Next in this post I'll cover two other platform integrations in greater depth: GitHub <> Zenodo, and Bitbucket, GitLab, and GitHub <> the Open Science Framework. The recent integrations provide excellent examples of responses to this issue of citation.
Zenodo is an open access/open repository that allows researchers to share publications as well as data, software, video/audio files, visualizations, and datasets. It was first created as part of the Open Access Infrastructure for Research Europe (OpenAIRE) project, a pioneer in the open data movement in Europe and also who provided a multi-purpose repository for projects funded by the European Commission (Zenodo, n.d.). The impetus to create Zenodo, which launched in 2013 and is hosted at CERN, was to support open access across European institutions and, later, for research data management (RDM) (European Commission, 2017). Since it was first founded, Zenodo has been successful in attracting a variety of researchers, institutions, users, platforms, and publishers largely because it allows for collaboration while work is still ongoing and supports "collaboration and knowledge diffusion" worldwide (European Commission, 2017). While data is certainly a major focus, Zenodo also foregrounds the importance of access to analytical source code, whose absence would make it "very difficult or even impossible to interpret [data]" (CERN, 2016). As a result, Zenodo "makes the sharing, curation, and publication of data and software a reality for all researchers" (Zenodo, n.d.). With every submission to its repository, Zenodo provides a DOI (Digital Object Identifier), allowing for easier citation of data and software.
GitHub integrated with Zenodo in 2014 and was updated in 2016. This configuration merges a version-control development platform (GitHub) with a well-regarded CERN-hosted repository. As stated in the European Commission's Impact Case Study on Zenodo, the GitHub-Zenodo integration has been "a major step forward by allowing any software package on GitHub to be given a digital object identifier (DOI), enabling the sharing and preservation of software, and attracting researchers who are familiar with open-source methodology." This type of integrations seemed to have a resounding effect on DOIs produced for software. In a 2018 blog post, DataCite examined DOI registrations for software and found that the number of DOIs created has grown rapidly since 2014. It also found a correlation between growth rates of DOIs for software as well as the 2014 announcement of the GitHub-Zenodo integration and the announcement/advertisement of the 2016 upgrades to Zenodo, which included improvements to the GitHub Integration.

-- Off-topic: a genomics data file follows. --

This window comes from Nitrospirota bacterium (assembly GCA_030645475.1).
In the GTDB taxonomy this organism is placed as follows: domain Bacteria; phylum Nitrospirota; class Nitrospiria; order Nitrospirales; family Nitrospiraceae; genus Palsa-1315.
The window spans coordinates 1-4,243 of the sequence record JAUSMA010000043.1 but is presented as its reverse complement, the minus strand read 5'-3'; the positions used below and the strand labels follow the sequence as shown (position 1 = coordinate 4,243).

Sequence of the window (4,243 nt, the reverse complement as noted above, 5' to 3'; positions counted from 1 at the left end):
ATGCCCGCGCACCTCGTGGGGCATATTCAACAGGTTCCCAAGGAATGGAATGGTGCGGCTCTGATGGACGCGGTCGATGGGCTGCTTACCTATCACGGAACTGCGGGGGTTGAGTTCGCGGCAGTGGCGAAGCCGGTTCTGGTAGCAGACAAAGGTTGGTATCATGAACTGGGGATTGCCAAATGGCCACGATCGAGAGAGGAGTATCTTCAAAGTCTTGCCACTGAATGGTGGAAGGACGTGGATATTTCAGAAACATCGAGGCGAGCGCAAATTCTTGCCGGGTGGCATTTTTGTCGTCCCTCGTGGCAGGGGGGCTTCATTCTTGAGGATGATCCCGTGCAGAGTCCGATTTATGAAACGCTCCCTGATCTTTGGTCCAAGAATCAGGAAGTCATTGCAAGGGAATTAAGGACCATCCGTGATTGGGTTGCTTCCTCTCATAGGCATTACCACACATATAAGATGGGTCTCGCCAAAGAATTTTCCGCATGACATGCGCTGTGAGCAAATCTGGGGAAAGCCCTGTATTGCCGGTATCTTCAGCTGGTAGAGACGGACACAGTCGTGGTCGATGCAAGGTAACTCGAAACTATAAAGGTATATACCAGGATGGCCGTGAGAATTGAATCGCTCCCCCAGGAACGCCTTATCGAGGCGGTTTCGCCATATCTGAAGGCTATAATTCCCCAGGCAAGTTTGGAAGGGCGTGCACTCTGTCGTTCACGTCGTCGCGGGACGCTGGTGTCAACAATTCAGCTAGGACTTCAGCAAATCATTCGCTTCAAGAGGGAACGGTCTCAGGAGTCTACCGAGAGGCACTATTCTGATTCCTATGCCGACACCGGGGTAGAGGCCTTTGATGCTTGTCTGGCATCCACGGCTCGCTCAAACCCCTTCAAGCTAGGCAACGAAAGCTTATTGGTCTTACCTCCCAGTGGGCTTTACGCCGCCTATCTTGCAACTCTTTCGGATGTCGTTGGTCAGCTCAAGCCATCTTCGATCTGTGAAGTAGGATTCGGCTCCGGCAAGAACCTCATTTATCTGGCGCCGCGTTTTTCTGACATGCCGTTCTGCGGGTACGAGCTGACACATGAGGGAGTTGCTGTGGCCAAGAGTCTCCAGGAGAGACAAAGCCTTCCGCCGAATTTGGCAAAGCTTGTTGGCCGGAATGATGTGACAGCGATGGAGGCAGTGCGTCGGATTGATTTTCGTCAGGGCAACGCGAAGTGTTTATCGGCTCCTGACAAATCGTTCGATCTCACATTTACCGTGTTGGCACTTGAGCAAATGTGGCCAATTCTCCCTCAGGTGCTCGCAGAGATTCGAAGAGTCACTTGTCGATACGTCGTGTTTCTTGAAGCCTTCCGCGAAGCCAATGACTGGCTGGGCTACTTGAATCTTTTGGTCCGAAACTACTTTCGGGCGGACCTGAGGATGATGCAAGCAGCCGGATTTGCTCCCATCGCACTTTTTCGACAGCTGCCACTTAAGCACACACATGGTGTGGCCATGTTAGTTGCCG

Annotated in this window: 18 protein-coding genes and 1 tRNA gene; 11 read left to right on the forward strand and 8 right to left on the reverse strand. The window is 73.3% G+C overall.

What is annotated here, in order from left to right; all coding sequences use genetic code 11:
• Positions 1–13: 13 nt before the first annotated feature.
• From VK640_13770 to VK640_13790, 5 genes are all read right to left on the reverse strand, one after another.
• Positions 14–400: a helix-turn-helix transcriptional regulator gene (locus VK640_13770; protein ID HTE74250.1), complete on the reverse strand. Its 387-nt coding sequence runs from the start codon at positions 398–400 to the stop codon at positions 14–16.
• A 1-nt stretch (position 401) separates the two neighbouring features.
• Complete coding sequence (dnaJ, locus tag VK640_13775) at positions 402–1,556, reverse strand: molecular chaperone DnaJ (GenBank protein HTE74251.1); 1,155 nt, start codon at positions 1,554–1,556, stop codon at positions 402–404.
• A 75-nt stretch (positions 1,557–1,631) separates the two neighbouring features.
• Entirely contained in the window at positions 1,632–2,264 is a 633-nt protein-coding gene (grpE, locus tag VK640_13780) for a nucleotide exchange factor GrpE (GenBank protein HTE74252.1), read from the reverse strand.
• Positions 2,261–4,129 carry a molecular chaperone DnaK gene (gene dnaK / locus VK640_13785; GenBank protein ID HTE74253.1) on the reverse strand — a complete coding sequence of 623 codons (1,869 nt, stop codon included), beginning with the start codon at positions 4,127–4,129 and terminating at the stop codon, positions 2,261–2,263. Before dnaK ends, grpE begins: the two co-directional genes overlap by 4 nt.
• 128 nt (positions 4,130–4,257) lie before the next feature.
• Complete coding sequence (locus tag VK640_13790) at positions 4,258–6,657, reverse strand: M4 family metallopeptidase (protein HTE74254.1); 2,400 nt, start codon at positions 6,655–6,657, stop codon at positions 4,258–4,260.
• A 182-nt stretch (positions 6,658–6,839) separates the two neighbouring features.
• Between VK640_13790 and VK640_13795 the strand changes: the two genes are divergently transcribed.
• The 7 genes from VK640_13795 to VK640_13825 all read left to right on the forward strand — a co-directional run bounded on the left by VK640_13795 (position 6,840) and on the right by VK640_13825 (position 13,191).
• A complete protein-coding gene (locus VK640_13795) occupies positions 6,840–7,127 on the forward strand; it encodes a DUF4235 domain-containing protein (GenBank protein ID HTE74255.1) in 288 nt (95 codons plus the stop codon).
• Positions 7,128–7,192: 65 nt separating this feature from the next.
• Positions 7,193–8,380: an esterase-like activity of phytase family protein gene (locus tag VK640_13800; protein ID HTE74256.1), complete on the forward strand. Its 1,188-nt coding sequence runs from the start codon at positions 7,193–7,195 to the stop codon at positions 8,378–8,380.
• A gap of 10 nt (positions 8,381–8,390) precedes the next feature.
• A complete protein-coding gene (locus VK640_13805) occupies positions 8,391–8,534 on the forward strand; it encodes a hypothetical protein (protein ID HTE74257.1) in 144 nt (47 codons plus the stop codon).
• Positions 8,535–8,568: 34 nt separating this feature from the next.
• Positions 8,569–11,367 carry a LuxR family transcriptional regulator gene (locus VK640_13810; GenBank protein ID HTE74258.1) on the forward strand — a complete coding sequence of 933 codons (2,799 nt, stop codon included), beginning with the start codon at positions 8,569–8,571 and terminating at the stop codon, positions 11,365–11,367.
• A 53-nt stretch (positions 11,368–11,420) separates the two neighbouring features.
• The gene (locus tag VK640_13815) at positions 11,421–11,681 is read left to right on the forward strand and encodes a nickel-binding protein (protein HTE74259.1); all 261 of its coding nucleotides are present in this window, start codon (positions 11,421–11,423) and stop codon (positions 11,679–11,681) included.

As of May 2018, the leading sites for creating DOIs were Zenodo (41,346) followed by Figshare (4,226) and the National Cancer Institute's Bioconductor (2,769), an open-source software repository for bioinformatics (Martin, et al., 2018). As of this post (July 2019), these numbers have grown: there are currently 98,631 DataCite DOIs for registered software, the majority coming from Zenodo (81,551) and Figshare Academic Research System (6,469). These types of integrations—along with innovations such as the Citation File Format, CodeMeta, CiteAs, and Software Heritage—will likely contribute to the continued rise of DOIs for software (Martin, et al., 2018). These integrations nicely address the issue of citability, noted above. This is only part of the issue, however. For source code to be discoverable, retrievable, and citable it must be properly preserved, ideally in multiple locations. As stated in the Software Sustainability Institute's Software Deposit Guidance for Researchers makes clear, individuals should take the extra step to submit a URL to their software to the Software Heritage Foundation, which is "an international initiative to provide a universal archive and reference system for all software." Using this URL, Software Heritage will continuously pull a copy of the source code into their archive.